10. Innovative

    Innovative Well-Known Member

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    Jeff .....

    Sometimes keeping it too simple causes problems. If you wait for your handloads get tight before bumping the shoulder, your accuracy will suffer. We always try to make concentric handloads, and if they're jammed into a chamber tight - they become anything but concentric.

    Another reason to "measurie things" is to determine exactly what is causing your handloads to be tight. A tight fit is not always caused by the shoulder. Quite often shooters will bump the shoulder back, when the real problem is case width. When the shoulder gets bumped back too many times, it stretches the case and causes headspace separation. This is especially common with belted calibers.
     
  11. JeffP40

    JeffP40 Well-Known Member

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    I didn't mean to imply that I wait until I get a tight bolt. I sizer the same every time. I never change the sizer die adjustment after I find the right spot, so all of the brass fits the same every loading. I know that using a neck die requires a full length sqeeze every so often tho.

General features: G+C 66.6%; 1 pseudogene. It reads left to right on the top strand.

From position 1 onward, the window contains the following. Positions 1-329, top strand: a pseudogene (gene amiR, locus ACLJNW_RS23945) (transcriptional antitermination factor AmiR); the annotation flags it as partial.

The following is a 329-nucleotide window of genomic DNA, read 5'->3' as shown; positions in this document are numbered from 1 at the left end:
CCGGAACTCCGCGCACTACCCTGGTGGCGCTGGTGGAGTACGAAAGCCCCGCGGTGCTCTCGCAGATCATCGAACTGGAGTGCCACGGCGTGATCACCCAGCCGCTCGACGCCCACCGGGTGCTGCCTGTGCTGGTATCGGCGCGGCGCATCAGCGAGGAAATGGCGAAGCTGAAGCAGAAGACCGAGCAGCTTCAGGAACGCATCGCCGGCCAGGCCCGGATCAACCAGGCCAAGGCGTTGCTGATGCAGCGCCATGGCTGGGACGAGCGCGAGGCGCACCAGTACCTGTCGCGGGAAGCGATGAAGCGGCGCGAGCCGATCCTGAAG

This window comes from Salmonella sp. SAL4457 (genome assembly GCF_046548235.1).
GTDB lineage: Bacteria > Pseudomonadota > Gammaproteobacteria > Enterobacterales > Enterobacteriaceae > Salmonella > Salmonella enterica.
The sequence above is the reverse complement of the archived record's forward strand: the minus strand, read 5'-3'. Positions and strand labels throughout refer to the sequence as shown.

12. Innovative

    Innovative Well-Known Member

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    Jeff ........

    If neck sizing requires a full length squeeze every so often, it's because your brass is not staying the same size. That's why benchrest shooters use FL dies. Most benchrest shooters use expensive custom built FL dies designed for their particular rifle.

    Measuring handloads (compared to your chamber) reveals a lot of surprising information. It's the best way to make your handloads fit reliably, it extends the life of your brass, and it reduces case run-out. Case head separations can be totally eliminated - if you can measure and set your FL die height accurately.